• The answer is about 30% better, and you can arrive at this answer without knowing anything about aeronautical engineering 
  • The data to answer this question is on Wikipedia, and it can be recorded in a three-line spreadsheet 
  • The original idea was to create an all-business-class plane 
  • Product market fit for Boom Supersonic is a three-legged stool:
    • Engineering
    • The market questions have to be right (flight duration, passenger count, etc.)
    • Passenger experience
  • The three legs are trade-offs with one another, and it is a challenge to keep the stool in balance
  • The company has built mockups of the cabin to test and iterate on the passenger experience 

The Minimum Viable Product For A Supersonic Jet 

  • The minimum viable product for something that is this long cycle requires 3D chess thinking 
  • What would the competitive response be from Boeing if Boom announces the release of a 75-passenger supersonic plane?
  • A minimum viable product for something with a long production cycle must be defensible 
  • First-mover advantage is real, but oftentimes first to product market fit matters more 

Pitching Early Investors 

  • Boom Supersonic’s seed round was around $770K
  • Blake hired the first ten or so employees on his savings 
  • Half of the seed money came from investors that Blake knew from his previous company, and the other half came from investors that were passionate about aviation but thought he was crazy for trying to do this 
  • When in fundraising mode, accomplish milestones that are actually progress, but also ones that look like progress  
  • Tangible, visible, relatable progress is essential for being able to fundraise
  • The pitch to Paul Graham, who invested in Boom’s seed round: Hey, if this works we’ll be a lot more efficient than Boeing, and they’re worth $100B. This could be worth at least $200 billion. A 1% chance of success makes you worth $2B today, and we’re selling stock at a $20 million valuation today. 
  • Raise money, accomplish milestones that are tangible progress, and de-risk the business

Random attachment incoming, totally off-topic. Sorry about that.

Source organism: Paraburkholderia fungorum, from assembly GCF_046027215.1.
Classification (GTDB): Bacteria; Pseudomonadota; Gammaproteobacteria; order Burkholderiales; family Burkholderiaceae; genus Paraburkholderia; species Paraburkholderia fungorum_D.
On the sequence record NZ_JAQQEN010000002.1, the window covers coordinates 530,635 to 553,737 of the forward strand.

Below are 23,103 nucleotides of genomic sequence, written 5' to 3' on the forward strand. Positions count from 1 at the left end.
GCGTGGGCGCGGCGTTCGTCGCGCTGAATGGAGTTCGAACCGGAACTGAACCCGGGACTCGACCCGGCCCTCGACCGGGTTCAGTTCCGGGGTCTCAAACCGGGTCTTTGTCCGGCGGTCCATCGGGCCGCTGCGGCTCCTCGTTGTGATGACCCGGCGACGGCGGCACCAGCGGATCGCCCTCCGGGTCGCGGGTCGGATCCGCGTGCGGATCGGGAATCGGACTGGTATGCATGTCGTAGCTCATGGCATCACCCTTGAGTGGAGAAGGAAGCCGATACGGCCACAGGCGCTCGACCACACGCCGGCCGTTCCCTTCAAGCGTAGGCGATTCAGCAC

• Blake works to show investors that all the necessary technology and components of the supply chain already exist 

Near (Business) Death Experiences

  • An angel investor thought he could run the business better than Blake and made an offer to buy him out 
  • Blake prioritized his own happiness and turned the deal down because he knew that making commercial supersonic air travel a reality would bring him the most happiness 

Entrepreneurs Building In The Hard Tech Industry 

  • Venture-backed entrepreneurs are having success in industries that were once considered impossible to succeed in, such as Palmer Luckey in defense tech, Varda Space Industries in the space economy, and Elon Musk with Tesla and SpaceX 
  • Today, there are dozens of airplane startups
  • “It becomes much easier for founders and investors to imagine success if there’s already been a success in the category.” – Blake Scholl 
  • For example, SpaceX succeeded and now there are a million rocket startups that would have never been founded had SpaceX not succeeded
  • Avoid the Bystander Effect, which describes how the more people that are watching a problem, the less likely it is that any one of those people will do something with it 
  • People often assume that someone else is already working to solve an obvious problem or that the problem is impossible to solve
    • The result of this is that many of the most important and obvious problems never get solved
  • Boom is a great example of entrepreneurs falling victim to the Bystander Effect; they assumed that someone else was working on it, so they didn’t start it 
Starting Greatness with Mike Maples : , , ,
Notes By Stan Rizzo